Cinema And Secularism
By Mahesh Bhatt
13 March, 2005
is memory. We are nothing but the sum total of our past. We
are never free of the past. Karl Marx was a Christ returning to a
modern world. In other words, he was the resurrection of basically the
same religious spirit and ideology, although under a different garb,
a different language. It could not have been otherwise. For not only
Marx but all thinkers cannot help but build their philosophy upon their
past. To put it differently, as a very famous French thinker, Jacques
Derrida would say, to be means to inherit.
All questions about
being or what one is to be or not to be are questions of inheritance.
We are inheritors, like it or not. If you read The Road Ahead by Bill
Gates, you will see it is more history than prophecy. That is why imagined
futures are always more about where we have been than where we are going.
In the year 1951,
two years after I was born and much, much before you all were even thought
of, Jawaharlal Nehru compelled Purshottam Das Tandon to tender his resignation
and took over as president of the Congress. Purshottam Das Tandon had
secular factions of the Congress the year before, to become its president
in 1950. In the newly "partitioned" India, Purshottam was
a symbol of the communalist and revivalist outlook. Shattered by the
irreversible loss of Gandhiji, who had been killed by the bullet of
a Hindu fanatic fundamentalist, Nehru had sworn to go for the jugular
of the fundamentalists.
At a public meeting
in Delhi on Gandhi Jayanti Day in 1951, Nehru proclaimed his secular
credo. He said, "If any person raises his hand to strike down another
on the ground of religion, I shall fight him till the last breath of
my life both as the head of the government and outside." This statement
sums up everything that needed to be said about the spirit India and
future Indians must have towards secularism. And this spirit was ignited
in 1951, by Nehru, the most extraordinary jewel that India ever possessed.
Hindi cinema fashioned its products on this passionately articulated
creed of Nehru. A glowing example of this is Dilip Kumar. He is an excellent
symbol of secular India. The recent revival of Mughal-e-Azam and its
global success proves that the pendulum of public taste has once again
swung towards films that celebrate the pluralism and the secular creed
of free India and has moved away from movies like Gadar, which in a
very subtle manner demonise the Muslims, and not just Pakistan.
The new colour version
of Mughal-e-Azam was happily lapped up by children of the current generation.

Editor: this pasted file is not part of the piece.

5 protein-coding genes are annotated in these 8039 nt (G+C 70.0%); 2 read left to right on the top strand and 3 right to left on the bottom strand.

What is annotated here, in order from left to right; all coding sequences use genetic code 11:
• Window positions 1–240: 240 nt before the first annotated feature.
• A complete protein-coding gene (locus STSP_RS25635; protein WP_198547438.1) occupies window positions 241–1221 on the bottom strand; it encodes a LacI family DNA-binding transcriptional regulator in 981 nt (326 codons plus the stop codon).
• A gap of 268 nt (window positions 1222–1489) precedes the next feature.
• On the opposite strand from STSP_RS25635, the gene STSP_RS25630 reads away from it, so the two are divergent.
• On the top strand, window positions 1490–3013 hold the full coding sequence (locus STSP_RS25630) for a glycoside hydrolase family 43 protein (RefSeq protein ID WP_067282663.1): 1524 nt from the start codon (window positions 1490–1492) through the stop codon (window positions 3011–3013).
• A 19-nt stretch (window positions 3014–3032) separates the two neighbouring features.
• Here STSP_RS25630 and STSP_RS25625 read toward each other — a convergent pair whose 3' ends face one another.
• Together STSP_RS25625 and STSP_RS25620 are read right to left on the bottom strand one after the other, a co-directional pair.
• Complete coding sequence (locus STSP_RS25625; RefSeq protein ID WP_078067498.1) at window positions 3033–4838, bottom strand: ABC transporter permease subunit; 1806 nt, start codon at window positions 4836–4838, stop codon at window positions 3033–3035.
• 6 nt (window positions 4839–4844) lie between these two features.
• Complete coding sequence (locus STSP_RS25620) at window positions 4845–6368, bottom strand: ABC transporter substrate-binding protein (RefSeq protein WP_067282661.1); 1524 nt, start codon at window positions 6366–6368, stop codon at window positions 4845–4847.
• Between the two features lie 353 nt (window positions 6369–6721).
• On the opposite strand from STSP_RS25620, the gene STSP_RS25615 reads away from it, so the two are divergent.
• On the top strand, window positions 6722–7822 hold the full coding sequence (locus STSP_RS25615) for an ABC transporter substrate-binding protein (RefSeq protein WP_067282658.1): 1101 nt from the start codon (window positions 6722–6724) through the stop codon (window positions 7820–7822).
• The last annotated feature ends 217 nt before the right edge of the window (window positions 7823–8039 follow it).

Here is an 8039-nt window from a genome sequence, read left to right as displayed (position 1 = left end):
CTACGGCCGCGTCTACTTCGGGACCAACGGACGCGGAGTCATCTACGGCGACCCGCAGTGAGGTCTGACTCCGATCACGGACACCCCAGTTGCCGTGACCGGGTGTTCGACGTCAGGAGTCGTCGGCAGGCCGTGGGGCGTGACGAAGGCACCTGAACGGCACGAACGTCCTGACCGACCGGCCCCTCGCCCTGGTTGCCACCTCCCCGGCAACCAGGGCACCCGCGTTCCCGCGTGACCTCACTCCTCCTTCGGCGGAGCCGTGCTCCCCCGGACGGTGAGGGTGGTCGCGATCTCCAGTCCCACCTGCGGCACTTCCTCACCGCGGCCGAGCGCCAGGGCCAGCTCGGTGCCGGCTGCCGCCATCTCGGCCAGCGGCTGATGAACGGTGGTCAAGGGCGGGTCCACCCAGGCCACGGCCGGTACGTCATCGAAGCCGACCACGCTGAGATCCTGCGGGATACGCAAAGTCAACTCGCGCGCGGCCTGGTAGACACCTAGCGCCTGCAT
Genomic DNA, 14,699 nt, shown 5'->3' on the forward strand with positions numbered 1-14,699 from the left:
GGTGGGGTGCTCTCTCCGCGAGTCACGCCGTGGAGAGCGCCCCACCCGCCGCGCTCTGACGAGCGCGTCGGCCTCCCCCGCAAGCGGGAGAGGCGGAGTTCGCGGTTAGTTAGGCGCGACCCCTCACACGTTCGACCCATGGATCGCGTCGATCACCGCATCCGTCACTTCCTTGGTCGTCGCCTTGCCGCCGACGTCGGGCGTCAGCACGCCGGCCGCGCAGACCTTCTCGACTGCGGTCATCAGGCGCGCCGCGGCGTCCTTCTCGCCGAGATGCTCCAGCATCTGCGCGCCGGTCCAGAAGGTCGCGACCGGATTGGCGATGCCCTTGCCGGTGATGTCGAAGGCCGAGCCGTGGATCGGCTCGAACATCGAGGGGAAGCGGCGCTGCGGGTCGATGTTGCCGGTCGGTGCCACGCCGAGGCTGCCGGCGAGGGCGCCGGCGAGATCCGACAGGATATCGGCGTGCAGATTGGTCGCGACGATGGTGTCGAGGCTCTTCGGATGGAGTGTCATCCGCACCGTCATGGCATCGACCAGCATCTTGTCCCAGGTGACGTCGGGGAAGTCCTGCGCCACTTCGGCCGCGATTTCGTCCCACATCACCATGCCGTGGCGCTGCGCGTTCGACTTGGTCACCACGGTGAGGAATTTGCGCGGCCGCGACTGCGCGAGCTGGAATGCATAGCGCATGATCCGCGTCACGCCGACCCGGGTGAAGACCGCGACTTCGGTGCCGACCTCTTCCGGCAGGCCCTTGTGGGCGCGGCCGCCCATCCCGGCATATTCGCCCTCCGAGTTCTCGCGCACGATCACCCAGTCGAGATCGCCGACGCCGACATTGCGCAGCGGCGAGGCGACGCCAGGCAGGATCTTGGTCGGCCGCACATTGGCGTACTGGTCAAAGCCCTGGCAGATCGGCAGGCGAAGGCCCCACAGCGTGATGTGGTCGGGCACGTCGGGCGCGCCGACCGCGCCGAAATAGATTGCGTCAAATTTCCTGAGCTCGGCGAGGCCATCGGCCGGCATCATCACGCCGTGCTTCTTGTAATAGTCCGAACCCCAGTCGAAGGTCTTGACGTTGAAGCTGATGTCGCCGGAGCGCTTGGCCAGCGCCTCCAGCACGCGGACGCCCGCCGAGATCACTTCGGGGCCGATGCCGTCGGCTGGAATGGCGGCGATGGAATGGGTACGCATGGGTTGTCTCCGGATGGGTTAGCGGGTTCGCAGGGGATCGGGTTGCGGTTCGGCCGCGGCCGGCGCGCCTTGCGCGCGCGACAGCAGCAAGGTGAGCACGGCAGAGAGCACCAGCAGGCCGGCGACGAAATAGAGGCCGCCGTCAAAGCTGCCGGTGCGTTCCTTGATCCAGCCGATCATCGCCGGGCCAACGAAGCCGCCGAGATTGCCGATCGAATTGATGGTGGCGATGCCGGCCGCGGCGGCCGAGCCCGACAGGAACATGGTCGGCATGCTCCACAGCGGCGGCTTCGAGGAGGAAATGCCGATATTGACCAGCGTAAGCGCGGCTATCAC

My daughter and my young son were both mesmerised by what our ancestors
had achieved in those days, both in spirit and also on the screen. My
heart just swells with pride when I watch Mughal-e-Azam. It reminds
me of what Bollywood once was. Do you know that this magnum opus was
made by an almost all-Muslim crew? It was produced and directed by K.
Asif, and it had Madhubala and Dilip Kumar in the main lead. And above
all it had Naushad, the music director whos soul resonated with
Hindu bhajans. How can India and Indians ever forget Mohe panghat
pe Nandlal chhed gayo re, a song from Mughal-e-Azam in which the
birth of Krishna is being celebrated in the court of Emperor Akbar and
in which Madhubala, an actress who is Muslim by birth, dances like Meera?
The phenomenal success
of Mughal-e-Azam today has also demonstrated that despite all the efforts
of the previous regime to strangulate the secular voice of India, Indias
secular spirit is very much alive and kicking. Because if this was not
so, Mughal-e-Azam wouldnt have been a box office hit.
Recently I was told
by the ministry of Information and Broadcasting that Mughal-e-Azam was
also screened in the Srinagar Valley, where Hindi movies have not been
playing for years. The major bulk of the audience consisted of young
people of your age. Now, ever since trouble began in Kashmir, the young
people of that region have been violently opposing anything "Indian",
even Hindi movies. The cinema hall where the film was now being shown
was earlier forced to close shop because no one came to the hall to
watch Hindi films. But Mughal-e-Azam had shocked everybody. Not only
was it running to packed houses, but all those young people who came
to watch the film clapped and applauded all through it. This is the